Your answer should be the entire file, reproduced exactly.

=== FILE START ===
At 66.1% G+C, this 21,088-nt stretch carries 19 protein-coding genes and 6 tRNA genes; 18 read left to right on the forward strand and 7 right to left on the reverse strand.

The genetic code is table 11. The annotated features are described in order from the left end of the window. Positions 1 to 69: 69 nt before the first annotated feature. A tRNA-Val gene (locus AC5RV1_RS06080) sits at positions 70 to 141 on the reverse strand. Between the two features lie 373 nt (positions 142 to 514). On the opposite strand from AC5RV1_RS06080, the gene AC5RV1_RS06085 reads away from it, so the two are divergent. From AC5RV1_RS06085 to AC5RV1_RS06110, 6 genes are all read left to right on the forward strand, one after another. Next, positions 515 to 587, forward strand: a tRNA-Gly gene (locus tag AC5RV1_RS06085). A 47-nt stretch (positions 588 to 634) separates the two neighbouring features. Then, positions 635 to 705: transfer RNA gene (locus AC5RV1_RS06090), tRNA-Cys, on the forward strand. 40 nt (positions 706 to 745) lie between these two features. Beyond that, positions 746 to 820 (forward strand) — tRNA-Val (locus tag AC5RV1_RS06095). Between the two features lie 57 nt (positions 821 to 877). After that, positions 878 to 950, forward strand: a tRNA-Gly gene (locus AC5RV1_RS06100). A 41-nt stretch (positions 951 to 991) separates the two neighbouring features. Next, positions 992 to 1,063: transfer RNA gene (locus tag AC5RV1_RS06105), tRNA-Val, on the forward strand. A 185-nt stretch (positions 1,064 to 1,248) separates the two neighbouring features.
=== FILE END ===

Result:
At 66.1% G+C, this 21,088-nt stretch carries 19 protein-coding genes and 6 tRNA genes; 18 read left to right on the forward strand and 7 right to left on the reverse strand.

The genetic code is table 11. The annotated features are described in order from the left end of the window. Positions 1 to 69: 69 nt before the first annotated feature. A tRNA-Val gene (locus AC5RV1_RS06080) sits at positions 70 to 141 on the reverse strand. Between the two features lie 373 nt (positions 142 to 514). On the opposite strand from AC5RV1_RS06080, the gene AC5RV1_RS06085 reads away from it, so the two are divergent. From AC5RV1_RS06085 to AC5RV1_RS06110, 6 genes are all read left to right on the forward strand, one after another. Next, positions 515 to 587, forward strand: a tRNA-Gly gene (locus tag AC5RV1_RS06085). A 47-nt stretch (positions 588 to 634) separates the two neighbouring features. Then, positions 635 to 705: transfer RNA gene (locus AC5RV1_RS06090), tRNA-Cys, on the forward strand. 40 nt (positions 706 to 745) lie between these two features. Beyond that, positions 746 to 820 (forward strand) — tRNA-Val (locus tag AC5RV1_RS06095). Between the two features lie 57 nt (positions 821 to 877). After that, positions 878 to 950, forward strand: a tRNA-Gly gene (locus AC5RV1_RS06100). A 41-nt stretch (positions 951 to 991) separates the two neighbouring features. Next, positions 992 to 1,063: transfer RNA gene (locus tag AC5RV1_RS06105), tRNA-Val, on the forward strand. A 185-nt stretch (positions 1,064 to 1,248) separates the two neighbouring features.